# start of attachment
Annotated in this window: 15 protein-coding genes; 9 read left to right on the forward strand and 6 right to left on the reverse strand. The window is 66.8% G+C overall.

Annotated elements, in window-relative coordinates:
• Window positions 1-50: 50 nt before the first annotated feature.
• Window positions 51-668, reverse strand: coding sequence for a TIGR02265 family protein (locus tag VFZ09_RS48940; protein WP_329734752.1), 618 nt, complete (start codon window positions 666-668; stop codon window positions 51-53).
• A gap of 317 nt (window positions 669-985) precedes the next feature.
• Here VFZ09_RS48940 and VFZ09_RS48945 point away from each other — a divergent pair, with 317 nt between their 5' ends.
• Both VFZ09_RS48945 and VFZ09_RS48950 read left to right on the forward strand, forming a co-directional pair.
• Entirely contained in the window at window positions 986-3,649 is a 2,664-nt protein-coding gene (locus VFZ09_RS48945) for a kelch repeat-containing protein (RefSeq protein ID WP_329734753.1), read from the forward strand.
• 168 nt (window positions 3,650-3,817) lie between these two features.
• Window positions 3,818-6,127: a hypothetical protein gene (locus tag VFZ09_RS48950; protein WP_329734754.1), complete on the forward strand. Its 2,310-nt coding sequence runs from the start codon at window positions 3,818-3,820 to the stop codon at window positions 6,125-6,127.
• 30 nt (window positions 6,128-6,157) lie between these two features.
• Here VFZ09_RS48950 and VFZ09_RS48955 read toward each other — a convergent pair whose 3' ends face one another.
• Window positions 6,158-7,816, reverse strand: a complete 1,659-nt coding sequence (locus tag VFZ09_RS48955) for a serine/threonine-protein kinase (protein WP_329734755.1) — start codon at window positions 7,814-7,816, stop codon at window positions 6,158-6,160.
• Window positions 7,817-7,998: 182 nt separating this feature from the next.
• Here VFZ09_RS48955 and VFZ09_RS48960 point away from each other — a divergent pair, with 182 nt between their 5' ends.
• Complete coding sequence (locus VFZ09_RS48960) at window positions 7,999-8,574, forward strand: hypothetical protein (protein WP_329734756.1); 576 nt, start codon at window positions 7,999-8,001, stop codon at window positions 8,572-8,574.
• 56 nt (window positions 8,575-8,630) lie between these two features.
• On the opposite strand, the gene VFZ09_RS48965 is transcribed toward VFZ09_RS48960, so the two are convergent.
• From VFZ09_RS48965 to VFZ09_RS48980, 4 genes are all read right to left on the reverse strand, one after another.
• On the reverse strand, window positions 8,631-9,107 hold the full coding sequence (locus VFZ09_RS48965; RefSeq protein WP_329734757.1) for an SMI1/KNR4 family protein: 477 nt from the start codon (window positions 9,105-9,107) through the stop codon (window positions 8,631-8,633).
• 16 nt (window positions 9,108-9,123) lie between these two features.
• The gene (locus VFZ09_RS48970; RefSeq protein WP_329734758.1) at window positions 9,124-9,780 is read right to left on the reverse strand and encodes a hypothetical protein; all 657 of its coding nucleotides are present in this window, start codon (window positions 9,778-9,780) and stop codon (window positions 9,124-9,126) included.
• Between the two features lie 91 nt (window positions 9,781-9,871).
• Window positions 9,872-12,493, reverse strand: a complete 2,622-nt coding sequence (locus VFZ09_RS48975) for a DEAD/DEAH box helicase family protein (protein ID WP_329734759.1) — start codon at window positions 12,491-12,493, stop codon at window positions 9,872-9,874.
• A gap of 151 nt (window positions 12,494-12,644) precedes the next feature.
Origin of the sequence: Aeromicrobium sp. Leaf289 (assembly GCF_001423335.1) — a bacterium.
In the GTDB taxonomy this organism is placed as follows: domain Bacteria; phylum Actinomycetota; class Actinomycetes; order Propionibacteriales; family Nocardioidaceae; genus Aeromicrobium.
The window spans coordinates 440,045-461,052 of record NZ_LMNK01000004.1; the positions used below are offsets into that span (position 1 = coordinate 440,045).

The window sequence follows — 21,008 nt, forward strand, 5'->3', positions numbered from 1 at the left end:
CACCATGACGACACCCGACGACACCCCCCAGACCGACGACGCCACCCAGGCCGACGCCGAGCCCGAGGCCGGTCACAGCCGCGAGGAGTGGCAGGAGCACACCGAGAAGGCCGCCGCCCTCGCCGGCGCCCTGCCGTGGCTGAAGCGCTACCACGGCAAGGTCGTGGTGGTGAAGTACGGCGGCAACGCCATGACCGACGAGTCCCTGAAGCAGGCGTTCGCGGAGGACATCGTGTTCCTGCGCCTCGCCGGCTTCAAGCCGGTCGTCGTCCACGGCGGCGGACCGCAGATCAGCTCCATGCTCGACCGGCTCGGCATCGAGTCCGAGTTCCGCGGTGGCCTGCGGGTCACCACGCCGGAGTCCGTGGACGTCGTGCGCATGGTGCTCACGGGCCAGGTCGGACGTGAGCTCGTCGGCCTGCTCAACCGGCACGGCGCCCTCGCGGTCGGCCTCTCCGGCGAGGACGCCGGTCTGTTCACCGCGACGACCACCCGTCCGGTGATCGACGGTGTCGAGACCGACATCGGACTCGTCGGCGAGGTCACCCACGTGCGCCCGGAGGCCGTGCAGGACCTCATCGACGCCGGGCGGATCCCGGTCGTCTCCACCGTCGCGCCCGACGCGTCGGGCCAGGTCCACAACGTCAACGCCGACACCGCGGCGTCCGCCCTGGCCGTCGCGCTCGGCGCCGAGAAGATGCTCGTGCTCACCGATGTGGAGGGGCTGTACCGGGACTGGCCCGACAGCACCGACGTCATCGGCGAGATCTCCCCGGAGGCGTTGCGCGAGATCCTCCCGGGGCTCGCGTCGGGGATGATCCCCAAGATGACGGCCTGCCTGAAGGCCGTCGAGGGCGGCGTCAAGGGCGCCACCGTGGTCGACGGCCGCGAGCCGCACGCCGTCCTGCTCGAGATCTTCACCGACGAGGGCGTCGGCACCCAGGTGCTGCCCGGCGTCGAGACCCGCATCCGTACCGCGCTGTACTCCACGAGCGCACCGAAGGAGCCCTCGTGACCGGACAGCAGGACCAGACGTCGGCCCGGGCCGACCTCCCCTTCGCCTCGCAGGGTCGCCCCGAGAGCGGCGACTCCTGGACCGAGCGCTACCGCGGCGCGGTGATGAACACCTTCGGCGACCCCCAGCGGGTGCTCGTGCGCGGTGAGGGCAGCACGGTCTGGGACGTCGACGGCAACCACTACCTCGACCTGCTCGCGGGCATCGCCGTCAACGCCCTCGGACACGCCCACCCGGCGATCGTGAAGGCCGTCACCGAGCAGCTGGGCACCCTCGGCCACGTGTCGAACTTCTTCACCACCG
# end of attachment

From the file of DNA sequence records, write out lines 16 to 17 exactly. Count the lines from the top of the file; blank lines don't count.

• Complete coding sequence (locus VFZ09_RS48960) at window positions 7,999-8,574, forward strand: hypothetical protein (protein WP_329734756.1); 576 nt, start codon at window positions 7,999-8,001, stop codon at window positions 8,572-8,574.
• 56 nt (window positions 8,575-8,630) lie between these two features.